People with dementia can still engage in familiar activities—although you’ll likely have to tweak them in some way. Many activities can be done one-on-one in the home environment; others can involve family members, including intergenerational activities.
Prepare any necessary supplies in advance.
Find pastimes that were meaningful to the person prior to the disease.
Engage in activities that pose a reasonable chance of success, by taking into consideration a person’s current abilities.
Tap into over-learned skills, such as appropriate household chores or work-oriented activities.
Plan activities that are short in length and age-appropriate.
Keep the environment free of distractions.
Include activities with a sense of structure, which provides reassurance.
Give directions that are simple and one step at a time, and include non-verbal cues.
Limit choices. If you’re going for a walk around the block, allow the person to decide whether you start to the left or right, for instance.
Keep conversations structured and families, such as holiday celebrations and music icons.
Adjust the activity, based on a person’s verbal and non-verbal responses.
Validate any frustrations and try restructuring the activity.
Take a multi-sensory approach, especially as sensory functions start to decline.
Plan intergenerational activities that foster helping behaviors and are developmentally appropriate for the child and engaging for the person with dementia, and choose a time when both participants will be at their best (for example, after a meal).
Be patient and flexible.
Focus on enjoyment, not achievement.
Strategy: Consider Adult Day Services
Adult day services can be an important part of a care plan for your loved one with Alzheimer’s disease or another form of dementia. This activity can improve quality of life for the person with the disease by providing a safe and stimulating environment, and for you by giving you respite.
Become familiar with adult day services. Adult day services provide supervision, routines, activities and the opportunity for socialization to older adults, individuals with Alzheimer’s disease and other people with special needs. They include: social model programs usually are housed within community centers and offer a variety of social and other support services according to an individualized plan of care; and medical model programs offer health-related services in addition to providing activities and supervision.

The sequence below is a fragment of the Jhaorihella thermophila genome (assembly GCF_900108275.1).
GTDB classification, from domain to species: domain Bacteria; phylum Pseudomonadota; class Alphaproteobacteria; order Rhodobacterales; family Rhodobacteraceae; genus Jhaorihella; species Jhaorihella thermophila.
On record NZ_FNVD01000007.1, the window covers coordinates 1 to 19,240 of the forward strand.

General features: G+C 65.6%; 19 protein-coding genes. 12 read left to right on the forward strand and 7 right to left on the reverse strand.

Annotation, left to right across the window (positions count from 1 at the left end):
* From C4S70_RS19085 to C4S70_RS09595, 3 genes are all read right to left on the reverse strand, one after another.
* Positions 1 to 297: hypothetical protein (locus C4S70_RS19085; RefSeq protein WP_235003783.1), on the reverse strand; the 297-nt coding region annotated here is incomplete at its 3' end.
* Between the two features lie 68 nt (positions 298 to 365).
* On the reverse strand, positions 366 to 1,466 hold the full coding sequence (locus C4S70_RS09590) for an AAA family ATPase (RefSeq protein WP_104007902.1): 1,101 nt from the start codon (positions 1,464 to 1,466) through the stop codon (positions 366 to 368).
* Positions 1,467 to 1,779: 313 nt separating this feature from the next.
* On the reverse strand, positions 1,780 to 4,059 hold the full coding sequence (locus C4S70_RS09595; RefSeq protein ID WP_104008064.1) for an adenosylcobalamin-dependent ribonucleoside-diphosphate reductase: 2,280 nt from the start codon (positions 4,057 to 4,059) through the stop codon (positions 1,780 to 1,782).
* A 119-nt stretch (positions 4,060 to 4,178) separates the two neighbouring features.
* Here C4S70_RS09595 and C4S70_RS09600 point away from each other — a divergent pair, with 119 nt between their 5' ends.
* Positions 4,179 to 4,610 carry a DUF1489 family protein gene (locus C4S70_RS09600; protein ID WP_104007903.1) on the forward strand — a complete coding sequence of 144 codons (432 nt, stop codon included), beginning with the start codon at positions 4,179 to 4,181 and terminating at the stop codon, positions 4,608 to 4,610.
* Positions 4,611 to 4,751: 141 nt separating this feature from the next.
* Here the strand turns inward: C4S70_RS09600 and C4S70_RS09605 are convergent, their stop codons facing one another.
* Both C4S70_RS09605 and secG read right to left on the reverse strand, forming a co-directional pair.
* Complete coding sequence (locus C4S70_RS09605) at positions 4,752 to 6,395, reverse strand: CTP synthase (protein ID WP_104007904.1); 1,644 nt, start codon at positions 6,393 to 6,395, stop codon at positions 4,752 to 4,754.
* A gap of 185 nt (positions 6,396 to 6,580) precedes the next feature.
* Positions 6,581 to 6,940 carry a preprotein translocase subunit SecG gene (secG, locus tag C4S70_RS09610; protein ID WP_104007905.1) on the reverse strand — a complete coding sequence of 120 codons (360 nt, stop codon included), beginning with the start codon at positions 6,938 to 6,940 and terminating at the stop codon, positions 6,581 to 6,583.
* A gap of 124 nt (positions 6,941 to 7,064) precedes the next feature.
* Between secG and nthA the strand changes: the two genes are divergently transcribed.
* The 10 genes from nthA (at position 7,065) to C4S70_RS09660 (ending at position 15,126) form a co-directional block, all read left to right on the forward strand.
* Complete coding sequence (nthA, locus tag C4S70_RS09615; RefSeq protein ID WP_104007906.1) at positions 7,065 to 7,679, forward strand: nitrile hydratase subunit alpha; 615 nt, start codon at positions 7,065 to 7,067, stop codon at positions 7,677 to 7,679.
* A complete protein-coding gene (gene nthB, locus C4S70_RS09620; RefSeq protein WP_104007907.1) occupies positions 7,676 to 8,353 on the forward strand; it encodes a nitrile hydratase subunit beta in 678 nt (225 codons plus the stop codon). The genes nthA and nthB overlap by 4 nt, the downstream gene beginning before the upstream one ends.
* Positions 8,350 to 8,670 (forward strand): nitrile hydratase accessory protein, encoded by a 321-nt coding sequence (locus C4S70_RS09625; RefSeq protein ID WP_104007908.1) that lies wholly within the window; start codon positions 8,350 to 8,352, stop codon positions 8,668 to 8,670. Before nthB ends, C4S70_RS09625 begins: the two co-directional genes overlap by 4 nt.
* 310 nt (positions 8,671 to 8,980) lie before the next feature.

Find one that meets your needs. Locate adult day services in your area by contacting an Area Agency on Aging, local office of senior citizen services, or national or local Alzheimer’s disease advocacy organizations. Licensing and certification requirements vary by state. An intake interview and ongoing evaluation will determine if your loved one is a good fit for the center.
Check the operating hours. Most programs follow part or all of a nine-to-five, Monday-to-Friday schedule, but some are open earlier in the morning and later in the evening, and a small percent of them are open on Saturdays and for overnight care.
Evaluate the program. In addition to operating hours, consider the center’s level of care, safety and services, including the availability of recreational activities—such as pet, art and music therapies and mental stimulation exercises—and physical, speech and occupational therapies. Meet the staff, and note the staff’s credentials and the ratio of staff to participants.
Be prepared for possible resistance. People with dementia may be unwilling to attend because of a general resistance to change, they do not recognize their own limitations or needs, do not understand the program’s purpose or feel uncomfortable in a new social setting. Your soft, non-threatening, yet assertive approach may help overcome any barriers. Use words the person can connect to like “center” or “club,” versus “adult day program.” Acknowledge your loved one’s concerns and ask him or her to simply try it. Ask program directors for tips about helping your loved one adjust to the program.
Help with the adjustment. A structured routine in getting ready to go to the center may help. During the drive there, you can experiment with various activities to see which ones have a calming influence on your loved one. For example, try playing music from former years or talk about subjects that trigger memories. Persuasion and logic will not work since dementia gradually damages the center of a person’s brain that performs normal adult cognitive function. If your loved one complains or behaves angrily about the day program, try to receive these actions gracefully and without arguing. As in a variety of caregiving situations, practice this sequence: calm, reassure, distract, redirect.
Inquire about financial aid. The average fee for adult day services is $67 a day, according to the MetLife Mature Market Institute. Medicare doesn’t pay for non-acute, non-medical services like a social model adult day program. But inquire about Medicaid eligibility for adult day services, long-term care insurance policies that pay for this activity, and/or sliding scale fee options or scholarships and grants from the center itself or national and local organizations so that your loved one can attend.
Ask about transportation. Find out whether the program provides transportation and if the fee is included in the program cost. The U.S. Department of Transportation requires paratransit (door-to-door) services for disabled persons; consult with your local Area Agency on Aging for more information about a local paratransit provider. A taxi service or carpooling might be other options, depending on your loved one’s condition.
Check out services for caregivers. Many adult day programs also offer support groups, educational events and other programs for caregivers while their loved ones are attending the center. Support groups can help with possible feelings of guilt about letting go and having your loved one attend the program.